It's not enough to bash in heads, you have to bash in minds
            

Jumanji!

We made it! Our 4 days in the jungle were quite an experience, but we survived to tell the tale.

After a short ride in the back of a pickup truck we arrived at Mae Sam Lam, a small Town on the Salween river, from there we took a 3 hour boat ride deep into the jungle away from any electricity, roads, trucks or noisy motorbikes.

On the way to our destination we had to stop at many Thai Police checkpoints.

All of a sudden I looked up and saw 20 men in full camo gear on the shore ; 10 of them holding automatic rifles, it was OK this is the Karen army, friends of our guide.

Further along the river we stopped at a large Karen village on the Burmese side, for lunch.

after lunch the real trek begins…

To reach the village where we were spending the first night we followed a small stream, crossing it many times (50+)

When we arrived at the village, we realized that we were the main attraction. The entire village came and stared at the strange people who had wandered out of the jungle…

they followed us everywhere we went.

The next morning, our transportation (elephants) were late, so I took this opportunity, to try an learn to speak Karen.

My teacher (above) would say things to me in Karen, and I would attempt to repeat them… which I could not do, and the whole town laughed at my attempts. It was great fun

Finally our elephants arrived

and we were off

walking through subsistence rice paddies, and jungle paths, to a small camp where a family tends their fields (sugar cane, rice and banana).

Sugar Cane farming is hard work.

Thank goodness for buffalo

We spent the night in the small camp.

That night after our farang dinner I stayed up and ate some real Karen food (a stew made from small fish, cray fish and tadpoles amongst other things, served with plenty of chili… it was delicious) and drank plenty of banana whiskey.

After dinner I stayed up with our guides and the Karen Family drinking even more banana whiskey, and smoked some Burmese cigars. I listened to Adul (our guide) talk about Karen traditions and culture, about black magic and white magic, and about how missionaries have converted many of the local Karen people, and ravaged their animistic believes. The more he talked about Missionaries the angrier he became, and you could detect the sadness in his voice when he spoke of the dying animistic Karen believes.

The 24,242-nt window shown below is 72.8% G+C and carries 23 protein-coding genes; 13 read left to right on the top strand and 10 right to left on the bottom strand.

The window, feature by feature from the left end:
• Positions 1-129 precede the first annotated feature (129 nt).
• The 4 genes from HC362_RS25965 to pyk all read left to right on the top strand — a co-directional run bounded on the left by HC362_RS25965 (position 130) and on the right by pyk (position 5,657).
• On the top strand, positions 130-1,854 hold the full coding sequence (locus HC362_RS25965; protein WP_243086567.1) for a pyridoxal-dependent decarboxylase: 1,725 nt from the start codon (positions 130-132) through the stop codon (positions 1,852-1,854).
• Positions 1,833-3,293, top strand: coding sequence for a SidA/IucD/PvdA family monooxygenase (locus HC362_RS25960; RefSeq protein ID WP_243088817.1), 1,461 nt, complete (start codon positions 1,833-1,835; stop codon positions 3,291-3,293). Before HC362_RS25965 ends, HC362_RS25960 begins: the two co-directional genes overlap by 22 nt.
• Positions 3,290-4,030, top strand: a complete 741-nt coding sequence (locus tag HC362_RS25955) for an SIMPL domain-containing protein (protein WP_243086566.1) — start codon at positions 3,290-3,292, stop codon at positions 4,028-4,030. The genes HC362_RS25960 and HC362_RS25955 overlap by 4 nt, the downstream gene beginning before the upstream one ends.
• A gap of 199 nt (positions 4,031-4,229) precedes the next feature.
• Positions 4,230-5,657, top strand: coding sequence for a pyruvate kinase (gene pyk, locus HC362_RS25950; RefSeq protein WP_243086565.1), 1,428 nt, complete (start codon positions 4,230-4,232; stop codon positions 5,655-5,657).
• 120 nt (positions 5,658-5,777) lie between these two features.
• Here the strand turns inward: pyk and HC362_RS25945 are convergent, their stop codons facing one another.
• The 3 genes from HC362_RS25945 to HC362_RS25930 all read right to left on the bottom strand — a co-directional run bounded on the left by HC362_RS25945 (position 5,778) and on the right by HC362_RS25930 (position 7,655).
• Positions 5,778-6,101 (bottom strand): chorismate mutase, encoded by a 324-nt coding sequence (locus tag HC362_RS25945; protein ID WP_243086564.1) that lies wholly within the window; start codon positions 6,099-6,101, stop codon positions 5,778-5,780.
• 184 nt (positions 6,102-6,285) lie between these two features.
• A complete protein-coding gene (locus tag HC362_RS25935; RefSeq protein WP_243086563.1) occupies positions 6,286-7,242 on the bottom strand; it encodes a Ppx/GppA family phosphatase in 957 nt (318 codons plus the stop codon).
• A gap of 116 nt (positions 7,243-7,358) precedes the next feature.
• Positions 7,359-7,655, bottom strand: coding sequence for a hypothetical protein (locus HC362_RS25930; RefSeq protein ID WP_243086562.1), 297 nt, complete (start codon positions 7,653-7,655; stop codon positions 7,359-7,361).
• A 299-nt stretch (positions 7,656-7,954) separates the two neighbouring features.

After my delicious Karen dinner the night before I decided why not eat a Karen breakfast, well it was another super spicy stew. mmmmmm it was good, even though later I found out that it was a stew made of jungle rat.

Oh well know I know that jungle rat is very tasty!

We were off to the next village (on foot). The locals were so shy they stayed away from us and peered at us from the distance; any attempts to get closer and they would scurry away. Apparently they had never seen farang before.

That night (the 24th) Adul, our guide, bought a pig and we had fresh pork for dinner, and it was good!

Again after the farang dinner I stayed up and ate some Karen food. This time the family made a spicy stew from ‘leftover’ pork. All the pork went into the stew, skin, organs, head, feet… The only exception was the stomach and intestines, which were boiled, and which we ate separately. It was all very tasty, but I now know that I prefer boiled pork stomach over boiled pork intestines. Again after dinner I stayed up and talked with our guides and the family, while drinking banana whiskey and smoking Burmese cigars.

Staying up late with the families, and eating drinking and smoking with them was the highlight of the trip from me, I feel like I experienced (and learned allot) a slice of traditional village life. A life not yet complicated by technology or ‘civilization’. I know that places like these are becoming relics of the past and I feel extremal lucky to have had these experiences.

Our last day on our trek was a long and grueling hike, back to the nearest village with “road” access.

For 5.5 hours we slowly trudged though some of the toughest trails I have ever been on, to our destination. Just when I though I could go no further we passed about 15 Karen in flip fops carrying long plastic pipes

sure puts things in prospective.

Finally we made it!!!

The adventure was over… or so I thought, but it had started to rain and the dirt road out of the village became slick, and we were loosing traction. It became clear to me that this was not normal when the Thais in our truck looked worried, and For the first time I understood Thai perfectly. We approached a man on the road who began yelling at the driver in Thai, but I understood what he said

“the road up ahead is VERY slick you cannot make it!”

We all got out of the truck and began walking down the road in the rain, luckily the truck had chains, and the dirt road ended a few hundred meters away to be replaced with a nice (relatively speaking) paved road. We made it… until the clutch broke.

Thankfully one of our guides (Alex) is a mechanic and he was able to patch up the truck and get us back to town (3 hours late)

UDATE: It seems that this entire area will be flooded by a new dam being built on the Salween river. The only thing we can do is ensure enough people know about these atrocities, and hope that enough noise is made so that future plans will be forced to take into consideration these seemingly unimportant people.

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